Maryland’s legislature voted Thursday to enact a first-in-the-nation requirement that Wal-Mart Stores Inc. spend more on employee health care. The measure, touted as a money-saver for the state-supported Medicaid program, takes effect despite a veto of the bill by the Republican governor.
Labor unions have said they are seeking similar legislation this year in at least 30 other states. Supporters say the retailing giant unfairly takes advantage of taxpayer-funded health care plans because some workers can’t afford Wal-Mart’s health insurance.
“The taxpayers are giving a health-care subsidy to the largest retailer on earth,” argued Democratic Delegate Kumar Havre. The House and Senate, both controlled by Democrats, both notched the three-fifths margins needed to override a veto last May by Republican Gov. Robert Ehrlich.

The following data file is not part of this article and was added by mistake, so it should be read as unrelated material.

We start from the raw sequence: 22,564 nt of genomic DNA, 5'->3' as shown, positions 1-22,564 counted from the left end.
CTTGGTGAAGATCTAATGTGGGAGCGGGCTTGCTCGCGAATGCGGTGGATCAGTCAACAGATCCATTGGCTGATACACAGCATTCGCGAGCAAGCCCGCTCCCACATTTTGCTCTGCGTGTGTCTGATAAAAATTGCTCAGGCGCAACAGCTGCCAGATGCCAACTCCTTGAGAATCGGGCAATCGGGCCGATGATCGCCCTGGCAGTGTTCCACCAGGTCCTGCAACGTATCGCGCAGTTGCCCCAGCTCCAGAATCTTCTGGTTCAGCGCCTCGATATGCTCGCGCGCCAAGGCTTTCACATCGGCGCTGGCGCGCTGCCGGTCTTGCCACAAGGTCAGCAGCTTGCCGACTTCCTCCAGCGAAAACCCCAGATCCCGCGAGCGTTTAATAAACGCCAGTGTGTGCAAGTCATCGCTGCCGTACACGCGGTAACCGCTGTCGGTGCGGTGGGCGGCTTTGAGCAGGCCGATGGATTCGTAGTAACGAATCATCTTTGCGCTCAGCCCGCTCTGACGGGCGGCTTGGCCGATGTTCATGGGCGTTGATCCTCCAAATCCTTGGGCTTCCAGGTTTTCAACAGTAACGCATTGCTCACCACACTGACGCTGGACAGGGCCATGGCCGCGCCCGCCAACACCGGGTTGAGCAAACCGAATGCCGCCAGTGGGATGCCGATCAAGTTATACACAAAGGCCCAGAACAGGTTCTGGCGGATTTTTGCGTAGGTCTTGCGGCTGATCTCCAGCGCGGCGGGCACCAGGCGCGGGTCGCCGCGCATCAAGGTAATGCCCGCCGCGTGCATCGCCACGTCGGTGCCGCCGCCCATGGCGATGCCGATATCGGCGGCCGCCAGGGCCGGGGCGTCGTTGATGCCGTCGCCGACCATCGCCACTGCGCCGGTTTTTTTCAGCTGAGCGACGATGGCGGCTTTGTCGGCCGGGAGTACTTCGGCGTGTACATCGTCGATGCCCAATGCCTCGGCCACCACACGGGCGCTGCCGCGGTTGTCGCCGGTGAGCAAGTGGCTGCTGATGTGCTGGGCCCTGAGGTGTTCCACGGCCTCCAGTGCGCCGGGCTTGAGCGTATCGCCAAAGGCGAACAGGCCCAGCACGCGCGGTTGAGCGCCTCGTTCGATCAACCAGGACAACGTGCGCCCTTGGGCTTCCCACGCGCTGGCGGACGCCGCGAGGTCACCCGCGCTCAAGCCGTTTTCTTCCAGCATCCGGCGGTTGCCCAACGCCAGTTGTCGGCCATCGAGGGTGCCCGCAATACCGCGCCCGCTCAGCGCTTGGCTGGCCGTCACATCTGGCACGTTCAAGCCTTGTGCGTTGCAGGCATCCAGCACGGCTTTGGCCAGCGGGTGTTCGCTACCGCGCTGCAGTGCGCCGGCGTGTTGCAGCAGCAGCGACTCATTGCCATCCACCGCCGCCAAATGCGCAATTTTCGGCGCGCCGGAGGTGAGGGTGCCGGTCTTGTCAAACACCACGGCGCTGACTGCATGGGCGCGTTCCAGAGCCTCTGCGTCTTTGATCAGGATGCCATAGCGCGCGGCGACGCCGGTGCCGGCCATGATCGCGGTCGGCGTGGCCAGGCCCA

The bill requires companies with more than 10,000 Maryland employees to spend at least 8 percent of their payroll on employee health care or pay the difference to the state in taxes.
Currently, only Wal-Mart would meet the criteria in Maryland. The company employs about 17,000 Marylanders at more than 40 Wal-Mart and Sam’s Club stores, and about 1.3 million people nationwide…
“We expect that today’s vote with generate important momentum in many other state legislatures,” said Nu Wexler, a spokesman for Wal-Mart Watch, which is funded by a union.
Friday, January 13, 2006
Maryland Overrides Health Care Veto
Via the Associated Press:
Posted by Neighborhood Retail Alliance at 9:52 AM